8K display resolution is the successor to 4K resolution. TV manufacturers pushed to make 4K a new standard by 2017. At CES 2019, the first 8K TVs were unveiled. The feasibility of a fast transition to this new standard is questionable in view of the absence of broadcasting resources. It is predicted (2018 forecast by Strategy Analytics) that 8K-ready devices will still only account for 3% of UHD TVs by 2023 with global sales of 11 million units a year. However, TV manufacturers remain optimistic as the 4K market grew much faster than expected, with actual sales exceeding projections nearly six-fold in 2016.
In 2013, a transmission network's capability to carry HDTV resolution was limited by internet speeds and relied on satellite broadcast to transmit the high data rates. The demand is expected to drive the adoption of video compression standards and to place significant pressure on physical communication networks in the near future.
As of 2018[update], few cameras had the capability to shoot video in 8K, NHK being one of the few companies to have created a small broadcasting camera with an 8K image sensor. By 2018, Red Digital Cinema camera company had delivered three 8K cameras in both a Full Frame sensor and Super 35 sensor. Until major content sources are available, 8K is speculated to become a mainstream consumer display resolution around 2023 as mentioned in UHD forum Phase-B recommendations. Despite this, filmmakers are pushing demand for 8K cameras due to their ability to capture better 4K footage.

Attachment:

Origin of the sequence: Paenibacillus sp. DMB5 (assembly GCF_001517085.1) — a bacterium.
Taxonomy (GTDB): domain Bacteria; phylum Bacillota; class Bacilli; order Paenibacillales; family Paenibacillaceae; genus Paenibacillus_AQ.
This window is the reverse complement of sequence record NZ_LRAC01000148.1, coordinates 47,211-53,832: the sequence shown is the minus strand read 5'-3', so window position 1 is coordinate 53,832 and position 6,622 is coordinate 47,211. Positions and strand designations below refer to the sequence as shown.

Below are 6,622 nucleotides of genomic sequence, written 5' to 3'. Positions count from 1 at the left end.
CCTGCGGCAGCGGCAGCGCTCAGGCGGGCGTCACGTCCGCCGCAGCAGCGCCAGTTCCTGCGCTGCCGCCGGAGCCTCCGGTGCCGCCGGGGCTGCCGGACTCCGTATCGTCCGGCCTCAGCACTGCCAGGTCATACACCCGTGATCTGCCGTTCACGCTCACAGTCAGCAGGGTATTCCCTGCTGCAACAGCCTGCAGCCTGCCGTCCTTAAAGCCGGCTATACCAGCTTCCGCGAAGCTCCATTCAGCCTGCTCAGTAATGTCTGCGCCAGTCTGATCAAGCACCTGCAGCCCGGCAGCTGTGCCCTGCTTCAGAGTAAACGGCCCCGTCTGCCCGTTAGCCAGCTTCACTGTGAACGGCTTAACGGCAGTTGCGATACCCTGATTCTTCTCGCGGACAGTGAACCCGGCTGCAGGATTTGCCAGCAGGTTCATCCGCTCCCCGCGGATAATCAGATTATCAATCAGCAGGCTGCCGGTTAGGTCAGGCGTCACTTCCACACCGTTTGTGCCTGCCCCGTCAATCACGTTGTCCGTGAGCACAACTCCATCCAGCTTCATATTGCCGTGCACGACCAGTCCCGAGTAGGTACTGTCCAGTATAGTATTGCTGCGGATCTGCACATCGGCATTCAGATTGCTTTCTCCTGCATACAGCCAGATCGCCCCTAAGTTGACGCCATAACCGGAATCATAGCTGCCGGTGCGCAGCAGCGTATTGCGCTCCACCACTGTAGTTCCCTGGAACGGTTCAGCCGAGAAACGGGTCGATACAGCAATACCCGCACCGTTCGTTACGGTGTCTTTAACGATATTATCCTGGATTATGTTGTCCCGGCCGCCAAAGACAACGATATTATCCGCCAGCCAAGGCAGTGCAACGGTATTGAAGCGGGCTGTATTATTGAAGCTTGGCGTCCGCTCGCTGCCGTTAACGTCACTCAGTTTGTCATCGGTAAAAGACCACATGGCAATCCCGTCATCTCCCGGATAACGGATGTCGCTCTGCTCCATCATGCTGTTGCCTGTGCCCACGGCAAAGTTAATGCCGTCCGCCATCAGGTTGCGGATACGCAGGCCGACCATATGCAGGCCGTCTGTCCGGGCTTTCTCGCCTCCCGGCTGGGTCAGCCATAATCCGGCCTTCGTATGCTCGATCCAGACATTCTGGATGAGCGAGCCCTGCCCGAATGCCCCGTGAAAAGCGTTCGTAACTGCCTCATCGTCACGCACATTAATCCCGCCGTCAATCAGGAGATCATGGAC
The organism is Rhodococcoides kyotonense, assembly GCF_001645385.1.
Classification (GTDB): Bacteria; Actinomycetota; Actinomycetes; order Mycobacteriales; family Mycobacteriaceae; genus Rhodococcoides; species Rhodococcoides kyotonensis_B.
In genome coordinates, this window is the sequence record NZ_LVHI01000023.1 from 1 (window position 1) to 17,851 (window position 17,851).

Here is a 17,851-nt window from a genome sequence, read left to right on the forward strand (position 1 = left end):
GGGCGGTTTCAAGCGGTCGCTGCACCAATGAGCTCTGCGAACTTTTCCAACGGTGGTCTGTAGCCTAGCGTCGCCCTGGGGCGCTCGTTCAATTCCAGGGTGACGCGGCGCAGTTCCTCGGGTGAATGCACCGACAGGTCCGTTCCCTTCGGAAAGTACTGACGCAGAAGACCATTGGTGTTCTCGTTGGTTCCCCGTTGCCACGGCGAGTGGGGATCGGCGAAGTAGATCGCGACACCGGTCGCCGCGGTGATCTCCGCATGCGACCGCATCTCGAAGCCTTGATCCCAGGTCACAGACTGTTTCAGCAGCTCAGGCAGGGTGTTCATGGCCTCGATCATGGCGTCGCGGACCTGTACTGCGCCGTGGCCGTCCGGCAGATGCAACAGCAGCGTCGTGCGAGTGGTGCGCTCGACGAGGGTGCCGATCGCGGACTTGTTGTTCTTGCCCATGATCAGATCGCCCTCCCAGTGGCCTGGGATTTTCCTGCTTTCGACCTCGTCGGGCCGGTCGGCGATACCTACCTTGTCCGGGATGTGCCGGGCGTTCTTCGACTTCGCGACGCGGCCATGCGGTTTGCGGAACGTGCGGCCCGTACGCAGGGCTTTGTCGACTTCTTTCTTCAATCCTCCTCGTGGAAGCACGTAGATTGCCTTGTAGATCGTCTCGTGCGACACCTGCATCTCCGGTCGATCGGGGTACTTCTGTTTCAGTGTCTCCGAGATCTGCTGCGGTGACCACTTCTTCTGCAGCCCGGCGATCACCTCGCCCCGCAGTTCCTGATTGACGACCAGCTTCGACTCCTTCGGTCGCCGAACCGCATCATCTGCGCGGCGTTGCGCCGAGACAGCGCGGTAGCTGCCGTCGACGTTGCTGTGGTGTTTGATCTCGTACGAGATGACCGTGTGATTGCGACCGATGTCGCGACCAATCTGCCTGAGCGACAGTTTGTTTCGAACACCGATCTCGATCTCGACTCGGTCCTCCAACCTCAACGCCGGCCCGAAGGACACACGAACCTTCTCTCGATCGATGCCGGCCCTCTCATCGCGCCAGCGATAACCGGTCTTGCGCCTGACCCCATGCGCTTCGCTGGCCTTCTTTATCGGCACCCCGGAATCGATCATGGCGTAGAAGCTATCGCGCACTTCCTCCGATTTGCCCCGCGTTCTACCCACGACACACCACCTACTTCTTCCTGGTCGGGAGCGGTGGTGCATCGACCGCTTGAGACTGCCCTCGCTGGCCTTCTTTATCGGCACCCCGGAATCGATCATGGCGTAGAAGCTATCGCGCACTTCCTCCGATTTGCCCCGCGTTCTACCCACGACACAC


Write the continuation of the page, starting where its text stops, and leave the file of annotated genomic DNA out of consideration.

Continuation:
The term "8K" is generic and refers to any resolution with a horizontal pixel count of approximately 8,000. Several different 8K resolutions have been standardized by various organizations.
Japan's public broadcaster NHK was the first to start research and development of 4320p resolution in 1995. The format was standardized by SMPTE in October 2007, Interface standardized by SMPTE in August 2010 and recommended as the international standard for television by lTU-R in 2012. Followed by public displays at electronics shows and screenings of 2014 Winter Olympics in Sochi and public viewings in February 2014 and the FIFA World Cup in Brazil in June 2014 using HEVC with partners AstroDesign and Ikegami Electronics.
On January 6, 2015, the MHL Consortium announced the release of the superMHL specification which will support 8K resolution at 120 fps, 48-bit video, the Rec. 2020 color space, high dynamic range support, a 32-pin reversible superMHL connector, and power charging of up to 40 watts.